From education to employment

Joint statement from Education Unions on teachers’ pay

students sat around tables

The Prime Minister, Rishi Sunak, the Education Secretary, Gillian Keegan, the General Secretaries of the four education unions – Mary Bousted, Kevin Courtney, Geoff Barton, Paul Whiteman and Patrick Roach – and General Secretary Elect of NEU, Daniel Kebede, said:

“This is the largest ever recommendation from the School Teachers’ Review Body (STRB). A 6.5% increase for teachers and school leaders recognises the vital role that teachers play in our country and ensures that teaching will continue to be an attractive profession. The Government has accepted the STRB’s recommendation and has agreed to bring forward wider reforms to reduce teacher and leader workload in partnership with all four unions.

“Importantly, the Government’s offer is properly funded for schools. The Government has committed that all schools will receive additional funding above what was proposed in March – building on the additional £2 billion given to schools in the Autumn Statement. The Government will also provide a hardship fund of up to £40 million to support those schools facing the greatest financial challenges.

“ASCL, NAHT, NASUWT and NEU will now put this deal to members, with a recommendation to accept the STRB recommendation. This deal will allow teachers and school leaders to call off strike action and resume normal relations with government.”

Following the publication of the STRB recommendations on teacher pay the Government has offered:

  • To fully implement the recommendations of the STRB report, awarding a 6.5 per cent pay increase from 1 September on all pay points and allowances.
  • To provide extra funding for schools to pay for it, amounting to £900m per annum.
  • Guarantees that this extra money will not come from any frontline services, including Special Educational Needs (SEND) funding, schools’ capital, Maintained Nursery or 16-19 funding provision.
  • A set of commitments – agreed with the Prime Minster – to take urgent measures to reduce teacher workload.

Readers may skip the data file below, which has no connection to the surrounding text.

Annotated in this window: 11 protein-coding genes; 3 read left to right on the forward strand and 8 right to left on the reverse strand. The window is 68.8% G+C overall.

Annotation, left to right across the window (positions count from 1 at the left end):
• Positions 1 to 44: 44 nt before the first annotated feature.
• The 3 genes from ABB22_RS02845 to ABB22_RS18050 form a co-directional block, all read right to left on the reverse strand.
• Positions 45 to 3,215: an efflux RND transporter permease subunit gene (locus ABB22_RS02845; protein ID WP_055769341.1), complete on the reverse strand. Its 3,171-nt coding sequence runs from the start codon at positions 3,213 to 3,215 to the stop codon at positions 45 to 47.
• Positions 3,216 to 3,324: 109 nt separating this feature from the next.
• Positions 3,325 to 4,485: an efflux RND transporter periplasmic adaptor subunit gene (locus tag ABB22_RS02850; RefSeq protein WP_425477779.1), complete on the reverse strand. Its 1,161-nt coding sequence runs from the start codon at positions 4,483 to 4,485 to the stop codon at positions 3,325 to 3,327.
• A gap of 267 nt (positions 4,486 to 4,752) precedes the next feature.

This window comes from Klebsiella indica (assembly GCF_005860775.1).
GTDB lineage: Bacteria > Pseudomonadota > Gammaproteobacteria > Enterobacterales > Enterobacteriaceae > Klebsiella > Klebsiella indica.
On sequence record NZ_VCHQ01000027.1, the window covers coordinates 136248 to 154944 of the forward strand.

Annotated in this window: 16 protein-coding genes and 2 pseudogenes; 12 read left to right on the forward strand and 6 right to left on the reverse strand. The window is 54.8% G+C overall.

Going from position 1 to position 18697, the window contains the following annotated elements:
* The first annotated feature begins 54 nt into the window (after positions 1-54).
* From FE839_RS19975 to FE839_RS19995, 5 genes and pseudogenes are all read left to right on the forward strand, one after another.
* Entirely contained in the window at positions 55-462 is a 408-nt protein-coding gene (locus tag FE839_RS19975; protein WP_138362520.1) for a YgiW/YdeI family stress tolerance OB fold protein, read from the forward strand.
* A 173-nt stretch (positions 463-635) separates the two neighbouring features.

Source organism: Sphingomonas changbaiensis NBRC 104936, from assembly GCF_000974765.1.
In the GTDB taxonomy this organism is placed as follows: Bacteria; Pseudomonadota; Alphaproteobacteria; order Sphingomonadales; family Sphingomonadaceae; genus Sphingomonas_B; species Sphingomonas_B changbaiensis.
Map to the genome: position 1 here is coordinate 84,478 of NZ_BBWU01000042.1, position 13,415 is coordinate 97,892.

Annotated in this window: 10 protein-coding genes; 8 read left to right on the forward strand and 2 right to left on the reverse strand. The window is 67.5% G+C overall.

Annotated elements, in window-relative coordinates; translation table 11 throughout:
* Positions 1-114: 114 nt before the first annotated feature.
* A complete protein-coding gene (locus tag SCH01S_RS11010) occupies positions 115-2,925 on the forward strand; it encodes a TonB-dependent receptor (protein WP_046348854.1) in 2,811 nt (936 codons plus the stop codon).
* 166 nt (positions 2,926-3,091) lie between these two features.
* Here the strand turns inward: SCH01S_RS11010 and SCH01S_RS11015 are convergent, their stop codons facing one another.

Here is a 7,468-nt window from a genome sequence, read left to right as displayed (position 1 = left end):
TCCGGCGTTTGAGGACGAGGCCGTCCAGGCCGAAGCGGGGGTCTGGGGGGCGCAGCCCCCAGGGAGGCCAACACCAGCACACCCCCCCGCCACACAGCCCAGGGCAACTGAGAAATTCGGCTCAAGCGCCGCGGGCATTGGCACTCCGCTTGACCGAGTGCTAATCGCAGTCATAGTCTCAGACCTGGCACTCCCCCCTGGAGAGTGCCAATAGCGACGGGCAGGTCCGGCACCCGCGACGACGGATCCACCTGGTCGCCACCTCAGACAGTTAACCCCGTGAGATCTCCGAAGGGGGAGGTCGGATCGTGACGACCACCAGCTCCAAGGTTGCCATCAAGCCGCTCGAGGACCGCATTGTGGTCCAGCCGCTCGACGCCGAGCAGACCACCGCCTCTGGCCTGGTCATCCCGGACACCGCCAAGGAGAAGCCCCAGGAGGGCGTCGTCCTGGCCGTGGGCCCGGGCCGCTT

Sector Response to Pay Recommendation

Furthering on the recommendation from STRB of a 6.5% increase in pay, the sector has responded to the Prime Minister accepting the recommendation.

The National Executive of the NEU having considered the offer have agreed that it should be put to our members and to recommend acceptance.

Should members vote to accept the offer, strike action involving teacher members in the autumn term will not go ahead. 

The union will set up an electronic ballot of members, which will run from 18-28 July.

Dr Mary Bousted and Kevin Courtney, Joint General Secretaries of the National Education Union, said:  

“The action taken by NEU members around pay and funding has compelled the Government to now accept the STRB recommendation on teacher pay and to accept that it needs to be funded.

‘Throughout this dispute, we promised to take every opportunity to talk to the Government about the crisis in our schools and what was needed to resolve it. We also said that, if we thought any offer was good enough, we would put it to our members to decide whether it was acceptable or not.

‘No teacher wanted to be strike but equally no teacher could continue to stand by and see yet again their pay eroded, their school funding decimated, and their workload left unaddressed. 

‘There is still much more to do to ensure that teachers are properly rewarded, workload reduced, and schools properly funded. Should the offer be accepted by members, the NEU will continue campaigning and negotiating with the DfE to ensure improved working conditions for teachers and an improved education system for children and young people.”

Dr Patrick Roach, NASUWT General Secretary, said:

“We welcome that our ballot of NASUWT members has now unlocked months of prevarication and brought the government back to the negotiating table.

“The Government has confirmed to us that it will deliver a 6.5% pay award from September to all teachers and school leaders and ensure that schools also receive an additional 3% funding uplift to their budgets in the form of a Teachers’ Pay Grant worth more than £1 billion to deliver the pay award.